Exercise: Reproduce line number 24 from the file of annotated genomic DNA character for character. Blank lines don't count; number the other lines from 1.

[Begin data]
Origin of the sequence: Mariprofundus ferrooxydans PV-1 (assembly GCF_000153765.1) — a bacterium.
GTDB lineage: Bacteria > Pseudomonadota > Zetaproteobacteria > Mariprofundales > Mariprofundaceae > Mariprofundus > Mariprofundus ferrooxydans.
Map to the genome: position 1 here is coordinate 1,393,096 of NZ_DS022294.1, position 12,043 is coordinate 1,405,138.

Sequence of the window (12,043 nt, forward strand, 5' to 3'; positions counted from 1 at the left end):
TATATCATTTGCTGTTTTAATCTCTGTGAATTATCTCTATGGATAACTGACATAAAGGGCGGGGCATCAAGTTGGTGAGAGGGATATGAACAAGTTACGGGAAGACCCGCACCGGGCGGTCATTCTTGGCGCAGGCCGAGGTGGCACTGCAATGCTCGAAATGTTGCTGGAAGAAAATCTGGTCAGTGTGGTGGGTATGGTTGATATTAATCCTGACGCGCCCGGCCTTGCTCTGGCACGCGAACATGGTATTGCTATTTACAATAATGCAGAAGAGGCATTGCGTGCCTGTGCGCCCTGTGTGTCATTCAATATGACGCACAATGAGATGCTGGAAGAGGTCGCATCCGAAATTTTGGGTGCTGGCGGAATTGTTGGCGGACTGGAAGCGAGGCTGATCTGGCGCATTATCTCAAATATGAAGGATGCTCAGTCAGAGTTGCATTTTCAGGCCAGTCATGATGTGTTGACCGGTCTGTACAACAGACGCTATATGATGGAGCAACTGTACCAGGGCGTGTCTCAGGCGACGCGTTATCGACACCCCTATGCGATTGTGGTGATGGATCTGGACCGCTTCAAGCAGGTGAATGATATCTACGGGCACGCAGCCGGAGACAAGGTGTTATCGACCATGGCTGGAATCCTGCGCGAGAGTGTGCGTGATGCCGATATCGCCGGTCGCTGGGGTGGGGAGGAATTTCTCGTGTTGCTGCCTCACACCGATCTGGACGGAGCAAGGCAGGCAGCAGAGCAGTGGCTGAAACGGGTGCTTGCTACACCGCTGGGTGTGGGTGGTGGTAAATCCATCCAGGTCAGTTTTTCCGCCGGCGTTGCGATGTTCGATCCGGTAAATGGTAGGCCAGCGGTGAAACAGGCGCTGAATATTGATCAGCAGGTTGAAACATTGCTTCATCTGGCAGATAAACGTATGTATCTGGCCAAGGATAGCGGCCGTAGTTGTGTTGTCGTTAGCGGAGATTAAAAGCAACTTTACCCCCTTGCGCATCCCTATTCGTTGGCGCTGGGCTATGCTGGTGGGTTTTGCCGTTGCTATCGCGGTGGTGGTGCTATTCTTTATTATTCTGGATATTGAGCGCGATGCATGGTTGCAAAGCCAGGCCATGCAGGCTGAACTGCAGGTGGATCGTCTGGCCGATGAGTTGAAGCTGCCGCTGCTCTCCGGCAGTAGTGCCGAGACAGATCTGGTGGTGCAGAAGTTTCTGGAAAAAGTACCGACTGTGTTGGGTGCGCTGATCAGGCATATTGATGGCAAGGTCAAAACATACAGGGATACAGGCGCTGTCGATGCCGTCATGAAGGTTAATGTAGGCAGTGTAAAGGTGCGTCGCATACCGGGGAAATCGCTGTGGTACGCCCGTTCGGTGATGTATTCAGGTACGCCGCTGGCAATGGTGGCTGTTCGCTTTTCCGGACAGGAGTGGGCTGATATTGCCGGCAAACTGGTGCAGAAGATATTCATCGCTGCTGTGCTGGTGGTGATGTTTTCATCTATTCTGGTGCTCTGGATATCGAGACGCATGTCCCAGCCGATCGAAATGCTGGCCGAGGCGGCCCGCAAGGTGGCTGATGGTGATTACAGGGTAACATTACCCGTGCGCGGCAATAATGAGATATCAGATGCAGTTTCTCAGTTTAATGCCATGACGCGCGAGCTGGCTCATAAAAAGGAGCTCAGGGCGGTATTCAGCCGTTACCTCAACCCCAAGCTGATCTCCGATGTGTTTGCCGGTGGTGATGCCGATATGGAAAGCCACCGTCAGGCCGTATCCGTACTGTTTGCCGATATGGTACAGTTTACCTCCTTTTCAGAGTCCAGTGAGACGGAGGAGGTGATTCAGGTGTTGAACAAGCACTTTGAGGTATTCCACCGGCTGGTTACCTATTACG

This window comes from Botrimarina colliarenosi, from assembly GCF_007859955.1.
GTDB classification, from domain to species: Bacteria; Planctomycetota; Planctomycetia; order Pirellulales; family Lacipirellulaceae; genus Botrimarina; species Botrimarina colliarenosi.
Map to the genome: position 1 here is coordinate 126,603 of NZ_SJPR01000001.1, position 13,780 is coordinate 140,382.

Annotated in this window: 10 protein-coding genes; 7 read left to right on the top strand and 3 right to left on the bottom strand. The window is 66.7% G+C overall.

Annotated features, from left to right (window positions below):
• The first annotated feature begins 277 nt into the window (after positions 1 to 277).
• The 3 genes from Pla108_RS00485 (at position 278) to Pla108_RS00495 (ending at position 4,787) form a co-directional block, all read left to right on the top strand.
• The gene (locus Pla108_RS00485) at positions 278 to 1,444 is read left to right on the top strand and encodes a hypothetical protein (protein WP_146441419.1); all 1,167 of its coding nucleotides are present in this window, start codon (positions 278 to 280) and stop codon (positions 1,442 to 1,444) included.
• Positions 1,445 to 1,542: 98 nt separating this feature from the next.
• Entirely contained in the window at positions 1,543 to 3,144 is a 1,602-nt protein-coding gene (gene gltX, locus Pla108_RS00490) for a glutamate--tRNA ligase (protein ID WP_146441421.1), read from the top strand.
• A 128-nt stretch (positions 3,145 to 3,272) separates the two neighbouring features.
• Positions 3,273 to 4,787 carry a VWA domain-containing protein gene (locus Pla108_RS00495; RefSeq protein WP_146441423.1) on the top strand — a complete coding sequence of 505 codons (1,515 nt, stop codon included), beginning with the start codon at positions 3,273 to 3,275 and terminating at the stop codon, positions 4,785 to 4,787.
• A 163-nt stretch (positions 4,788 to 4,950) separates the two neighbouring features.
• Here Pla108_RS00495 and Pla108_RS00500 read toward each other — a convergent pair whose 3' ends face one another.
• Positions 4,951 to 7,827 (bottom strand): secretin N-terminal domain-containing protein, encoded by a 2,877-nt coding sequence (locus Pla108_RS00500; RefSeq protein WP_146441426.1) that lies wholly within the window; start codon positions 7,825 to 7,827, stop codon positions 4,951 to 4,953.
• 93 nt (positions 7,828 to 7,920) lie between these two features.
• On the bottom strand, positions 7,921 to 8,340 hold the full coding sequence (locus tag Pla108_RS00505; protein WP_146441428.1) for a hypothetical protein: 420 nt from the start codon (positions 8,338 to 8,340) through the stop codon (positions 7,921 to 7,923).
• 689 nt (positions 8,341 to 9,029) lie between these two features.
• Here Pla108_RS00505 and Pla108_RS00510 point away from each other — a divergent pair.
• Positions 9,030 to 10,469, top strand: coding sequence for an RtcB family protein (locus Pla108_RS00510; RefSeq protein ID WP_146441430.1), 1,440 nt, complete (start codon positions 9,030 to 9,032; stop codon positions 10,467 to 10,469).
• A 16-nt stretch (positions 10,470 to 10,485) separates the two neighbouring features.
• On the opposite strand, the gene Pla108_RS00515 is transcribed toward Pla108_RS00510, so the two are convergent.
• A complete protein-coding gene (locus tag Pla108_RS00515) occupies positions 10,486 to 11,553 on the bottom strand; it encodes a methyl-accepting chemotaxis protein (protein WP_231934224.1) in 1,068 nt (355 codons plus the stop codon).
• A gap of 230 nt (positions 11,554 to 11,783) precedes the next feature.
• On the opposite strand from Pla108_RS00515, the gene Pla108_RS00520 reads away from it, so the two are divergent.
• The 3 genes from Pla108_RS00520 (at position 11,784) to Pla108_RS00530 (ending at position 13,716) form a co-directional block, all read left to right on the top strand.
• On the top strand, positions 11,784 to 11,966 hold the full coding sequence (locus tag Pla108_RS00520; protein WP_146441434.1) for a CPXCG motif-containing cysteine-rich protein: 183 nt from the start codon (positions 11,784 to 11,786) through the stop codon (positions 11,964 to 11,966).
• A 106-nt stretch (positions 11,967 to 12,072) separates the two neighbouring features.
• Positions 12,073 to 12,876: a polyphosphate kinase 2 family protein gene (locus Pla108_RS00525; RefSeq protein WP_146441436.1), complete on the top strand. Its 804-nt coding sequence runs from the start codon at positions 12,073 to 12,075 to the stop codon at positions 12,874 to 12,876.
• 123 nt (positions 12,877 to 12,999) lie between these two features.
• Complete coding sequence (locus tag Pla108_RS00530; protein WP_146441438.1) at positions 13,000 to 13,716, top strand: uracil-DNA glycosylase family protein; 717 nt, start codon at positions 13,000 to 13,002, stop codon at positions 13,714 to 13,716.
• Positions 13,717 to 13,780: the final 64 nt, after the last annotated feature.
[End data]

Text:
• Here Pla108_RS00505 and Pla108_RS00510 point away from each other — a divergent pair.